The Temple is located on a 9.7-hectare site near Nehru Place in South Delhi, India. It is a place of worship. The form is inspired by a lotus flower, which is considered sacred by Indians. It reflects Freshness, Clarity, and simplicity in modern-day architecture. Light and water have been used as ornamentation. There are no statues to be found on the site. Cravings that are normally found in Indian Temples are used.
The structure is elevated from the building. It composes of 9 petals (springing from the podium). The first two curve ranks inwards, whereas the third layer is curved outwards. These also act as canopies over the nine entrances of the structure. When the views from inside of each layer disappear from the first layer, it rises behind the next layer (Lower Layer).
Façades that showcase their cultural heritage in a modern way
Antonized aluminium In Ecuador Pavilion Milan Expo 2015 / Zorozua Y Asociados
Inspired by the multicoloured tissues of the Otavalo region in Ecuador, the façade coating was used to create a graphical pattern. It showcased the country’s atmosphere and its cultural heritage. The same material was also used to highlight the iconic letters for the interiors. (As shown in the image)
Façades designed as per the local/Site situation
Bodrum Castle Theater, Turkey
Bodrum Castle Theater received a new theatre clad using a wood veneer profile façade system from Technowood.
A renovated open-air theatre, Wood veneers When the first project proposal was initially required to increase the audience capacity, the protection of cultural heritage did not allow the same. A second project was carried out b keeping in mind the contours and elevations of the existing project. The building was designed as a steel structure with a foundation above the ground, since it is located on an archaeological site. Elements such as the wooden lamellae being used as a stage front and the fortification wall were created to highlight the temporality of the new construction.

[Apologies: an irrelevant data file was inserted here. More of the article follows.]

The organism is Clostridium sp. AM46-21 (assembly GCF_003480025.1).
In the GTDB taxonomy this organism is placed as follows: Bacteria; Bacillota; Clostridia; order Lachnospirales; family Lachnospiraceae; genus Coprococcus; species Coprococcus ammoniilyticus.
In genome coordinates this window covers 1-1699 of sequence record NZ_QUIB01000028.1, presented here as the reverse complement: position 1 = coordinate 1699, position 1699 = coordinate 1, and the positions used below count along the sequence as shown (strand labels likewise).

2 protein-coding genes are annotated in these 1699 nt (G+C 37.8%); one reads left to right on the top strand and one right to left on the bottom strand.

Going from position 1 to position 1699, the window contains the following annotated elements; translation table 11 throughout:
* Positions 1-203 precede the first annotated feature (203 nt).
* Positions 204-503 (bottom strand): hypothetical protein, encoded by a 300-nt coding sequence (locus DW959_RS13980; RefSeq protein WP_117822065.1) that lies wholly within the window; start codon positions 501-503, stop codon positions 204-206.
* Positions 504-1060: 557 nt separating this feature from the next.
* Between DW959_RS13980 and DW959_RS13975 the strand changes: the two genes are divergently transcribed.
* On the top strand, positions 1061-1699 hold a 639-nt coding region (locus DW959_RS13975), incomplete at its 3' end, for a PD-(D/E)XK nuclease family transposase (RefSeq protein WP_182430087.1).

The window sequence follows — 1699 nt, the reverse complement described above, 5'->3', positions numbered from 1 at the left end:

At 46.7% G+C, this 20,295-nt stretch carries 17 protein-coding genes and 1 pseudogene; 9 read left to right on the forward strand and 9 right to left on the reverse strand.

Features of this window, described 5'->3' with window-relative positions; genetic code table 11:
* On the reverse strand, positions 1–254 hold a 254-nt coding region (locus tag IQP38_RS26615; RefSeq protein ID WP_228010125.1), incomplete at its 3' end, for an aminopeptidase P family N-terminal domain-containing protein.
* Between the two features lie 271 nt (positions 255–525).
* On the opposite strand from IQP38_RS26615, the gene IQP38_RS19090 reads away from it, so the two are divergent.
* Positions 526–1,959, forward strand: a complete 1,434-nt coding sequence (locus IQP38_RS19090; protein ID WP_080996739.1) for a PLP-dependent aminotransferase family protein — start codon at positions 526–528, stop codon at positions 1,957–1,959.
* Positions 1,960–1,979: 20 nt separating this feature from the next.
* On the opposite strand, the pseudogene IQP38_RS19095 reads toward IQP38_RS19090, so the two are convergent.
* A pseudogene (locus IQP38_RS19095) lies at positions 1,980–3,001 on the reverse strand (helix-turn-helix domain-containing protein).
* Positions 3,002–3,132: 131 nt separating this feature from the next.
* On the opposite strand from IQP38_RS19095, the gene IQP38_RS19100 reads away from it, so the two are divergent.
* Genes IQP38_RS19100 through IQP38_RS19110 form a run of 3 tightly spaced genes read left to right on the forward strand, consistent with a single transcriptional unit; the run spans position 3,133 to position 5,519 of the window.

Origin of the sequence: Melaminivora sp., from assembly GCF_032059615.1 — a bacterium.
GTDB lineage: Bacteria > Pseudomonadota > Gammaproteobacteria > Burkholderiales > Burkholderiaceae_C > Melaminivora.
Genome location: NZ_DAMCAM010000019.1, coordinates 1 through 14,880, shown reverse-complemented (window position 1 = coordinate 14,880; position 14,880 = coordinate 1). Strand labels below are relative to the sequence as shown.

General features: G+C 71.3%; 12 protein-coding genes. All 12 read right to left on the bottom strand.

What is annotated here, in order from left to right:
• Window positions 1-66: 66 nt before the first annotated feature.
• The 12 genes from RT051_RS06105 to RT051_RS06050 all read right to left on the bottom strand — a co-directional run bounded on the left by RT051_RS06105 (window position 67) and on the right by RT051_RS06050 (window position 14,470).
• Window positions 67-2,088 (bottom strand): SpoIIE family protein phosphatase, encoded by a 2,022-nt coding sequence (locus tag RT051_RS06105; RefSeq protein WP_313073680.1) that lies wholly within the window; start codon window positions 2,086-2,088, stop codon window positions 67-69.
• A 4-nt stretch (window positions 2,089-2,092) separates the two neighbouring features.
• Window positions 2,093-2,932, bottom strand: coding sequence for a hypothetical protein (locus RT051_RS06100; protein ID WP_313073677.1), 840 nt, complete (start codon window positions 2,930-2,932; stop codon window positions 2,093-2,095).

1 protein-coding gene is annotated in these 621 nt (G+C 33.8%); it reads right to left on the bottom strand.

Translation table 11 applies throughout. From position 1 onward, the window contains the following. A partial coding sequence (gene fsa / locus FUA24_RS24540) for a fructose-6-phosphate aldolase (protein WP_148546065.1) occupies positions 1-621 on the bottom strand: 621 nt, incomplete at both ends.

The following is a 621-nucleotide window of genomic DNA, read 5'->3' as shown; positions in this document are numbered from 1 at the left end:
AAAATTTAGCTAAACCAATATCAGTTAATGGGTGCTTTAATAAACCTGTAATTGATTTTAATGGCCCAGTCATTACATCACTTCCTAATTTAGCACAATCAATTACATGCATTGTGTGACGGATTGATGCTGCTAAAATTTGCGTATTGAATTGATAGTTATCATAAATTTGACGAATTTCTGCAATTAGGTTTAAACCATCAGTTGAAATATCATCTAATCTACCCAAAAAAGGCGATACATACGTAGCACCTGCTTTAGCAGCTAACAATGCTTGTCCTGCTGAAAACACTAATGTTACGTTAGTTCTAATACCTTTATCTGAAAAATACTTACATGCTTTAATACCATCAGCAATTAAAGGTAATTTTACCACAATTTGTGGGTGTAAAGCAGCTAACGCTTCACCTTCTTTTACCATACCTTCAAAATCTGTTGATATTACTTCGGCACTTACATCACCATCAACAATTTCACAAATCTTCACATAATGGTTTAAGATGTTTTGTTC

Technowood products were used for the same. They are made by applying wood veneers to durable materials to avoid unpredictable bending and deformation. The life span expands more than 5 times that of regular wood.
Façades that showcase a historical-cultural concept in a modern context
The exterior of this public building is covered with broken pieces of local ceramics to create a colourful mosaic that matches the benches and walkways throughout the rest of the park.
Background: This mosaic park is based on cultural hibernation, which was widely developed many centuries ago during the West and East coast exchange. Although it has typically been associated with the destruction of local cultural identity, it also creates a link between the people and place.
The use of broken local ceramic of different colours for pavement and benches in the park along with the façade of the museum revokes the widespread in Europe of the roman empire has now evolved.
In contrast, the geometry of the park is inspired by the development of Chinese porcelain from the 10th century during the Song Dynasty in the Ru Ware ceramic pieces. Both the Mosaic park and Ceramic museum remind the local people that the Jinzhou region was once a production area for ceramic, which is now forgotten.
An Architect, Interior designer, and Artist. After completing her bachelor’s degree from Sir J.J College of Architecture in the year 2021 & one-year certification in Interior design and detail from Aditya College of design studies in the year 2016, she briefly started investing her time in Architectural writing. She is currently working as a sub-editor and digital content writer at ITP media group and handles ‘Hotelier India Magazine’. Simultaneously, she is also a part-time content writer at FOAID. She is a firm believer in the phrase ‘reading calms you down and writing clears your mind.’
She soon wishes to pursue her master’s in Architectural criticism and theoretical writing and hopefully will be working as a head editor for Architectural digest. She is usually traveling and indulged in digital art in her free time.